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On Russian Music [Paperback]

Richard Taruskin
5.0 out of 5 stars  See all reviews (1 customer review)
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Book Description

8 Oct 2010
Over the past four decades, Richard Taruskin's publications have redefined the field of Russian-music study. This volume gathers thirty-six essays on composers ranging from Bortnyansky in the eighteenth century to Tarnopolsky in the twenty-first, as well as all of the famous names in between. Some of these pieces, like the ones on Chaikovsky's alleged suicide and on the interpretation of Shostakovich's legacy, have won fame in their own right as decisive contributions to some of the most significant debates in contemporary musicology. An extensive introduction lays out the main issues and a justification of Taruskin's approach, seen both in the light of his intellectual development and in that of the changing intellectual environment, which has been particularly marked by the end of the cold war in Europe.

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Product details

  • Paperback: 416 pages
  • Publisher: University of California Press (8 Oct 2010)
  • Language: English
  • ISBN-10: 0520268067
  • ISBN-13: 978-0520268067
  • Product Dimensions: 22.6 x 15.2 x 2.8 cm
  • Average Customer Review: 5.0 out of 5 stars  See all reviews (1 customer review)
  • Amazon Bestsellers Rank: 179,496 in Books (See Top 100 in Books)
  • See Complete Table of Contents

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Review

"[Taruskin's] command of this subject is surely unparalleled... This is an authoritative, consistently challenging, deeply engaging volume of essays - very strongly recommended." -- Philip Borg-Wheeler Classical Music Magazine 20090523 "Very entertaining." -- Michael Kimmelman New York Review Of Books 20090813 "[Taruskin's essays] demonstrate his ... rare gift for conveying complex information in a concise, accessible manner... An essential compendium." Notes 20100702 "Whether [Taruskin is] validating Susan McClary's sexist charges at Beethoven or implicitly acknowledging his debt to Donald Francis Tovey, reading his essays will make you a better, smarter person." Huffington Post 20101111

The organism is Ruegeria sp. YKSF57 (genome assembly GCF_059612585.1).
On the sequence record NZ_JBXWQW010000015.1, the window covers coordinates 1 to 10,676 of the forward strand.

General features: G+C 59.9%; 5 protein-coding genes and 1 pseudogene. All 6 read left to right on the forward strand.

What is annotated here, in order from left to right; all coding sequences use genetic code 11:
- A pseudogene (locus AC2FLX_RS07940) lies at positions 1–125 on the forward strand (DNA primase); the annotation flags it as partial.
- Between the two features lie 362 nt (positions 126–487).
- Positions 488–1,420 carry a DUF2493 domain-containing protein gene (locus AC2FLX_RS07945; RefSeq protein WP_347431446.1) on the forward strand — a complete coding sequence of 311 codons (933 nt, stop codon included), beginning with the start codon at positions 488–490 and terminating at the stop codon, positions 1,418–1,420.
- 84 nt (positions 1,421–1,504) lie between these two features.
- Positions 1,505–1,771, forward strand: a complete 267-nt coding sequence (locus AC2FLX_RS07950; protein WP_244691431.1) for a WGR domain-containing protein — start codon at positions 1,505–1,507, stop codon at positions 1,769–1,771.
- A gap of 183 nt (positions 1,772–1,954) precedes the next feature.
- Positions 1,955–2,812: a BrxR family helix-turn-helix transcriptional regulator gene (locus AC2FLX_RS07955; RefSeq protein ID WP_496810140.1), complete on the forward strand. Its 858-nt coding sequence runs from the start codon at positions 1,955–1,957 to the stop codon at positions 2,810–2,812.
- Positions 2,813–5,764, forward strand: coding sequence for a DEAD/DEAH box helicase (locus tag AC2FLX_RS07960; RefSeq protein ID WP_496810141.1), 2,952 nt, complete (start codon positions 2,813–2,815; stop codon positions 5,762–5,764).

About the Author

Richard Taruskin's many books also include The Oxford History of Western Music, and Defining Russia Musically.

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5.0 out of 5 stars Taking It Personally 19 Mar 2011
Format:Paperback|Verified Purchase
For Simon Cobcroft, Cello Sub-Principal, Malaysian Philharmonic Orchestra

Richard Taruskin ( I borrowed the title of his Introduction for this review) is at this stage easily the best universal musicologist, as he has already proven with his Oxford History of Western Music (5 Vol set, 2009); Simon Cobcroft is my best discussion partner on 20th century Russian/Soviet music. Hence a subject which delights me, supported by a book which is of high musical scholarship, broad historical knowledge, and also politically astute and very humorous, to produce any number of meaningful discussions on a subject that is far from history.

Though the selection of articles is wider in scope, the 20th century is particularly relevant: Three Russia-born composers have been among the most productive and popular internationally: Igor Stravinsky (1882-1971), Sergei Prokofiev (1891-1953) and Dmitri Shostakovich (1906-75), Stravinsky lived outside the Soviet Union (which lasted from 1917 to 1991) all his life, Prokofiev lived in the Soviet Union again since 1935, and Shostakovich, finally, except for a brief visit, never left the Soviet Union.

Russia has never been an easily accessible country, and the Soviet Period was likely the worst. During the Cold War (1947-91), apart from domestic suppression in the Soviet Union, distribution and public concerts of Soviet music in the West were also much restricted by Western government and voluntary restraints. A major
related issue has been to what extent Prokofiev and Shostakovich have been collaborators or enemies of Stalin. Like already in his final volumes of his Oxford opus - early and late 20th century, respectively - Taruskin gives a masterful assessment of Cold War issues and consequences.
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Amazon.com: 4.2 out of 5 stars  4 reviews
10 of 10 people found the following review helpful
5.0 out of 5 stars Hugely stimulating, often provocative 20 Dec 2009
By Dr. Richard M. Price - Published on Amazon.com
Format:Hardcover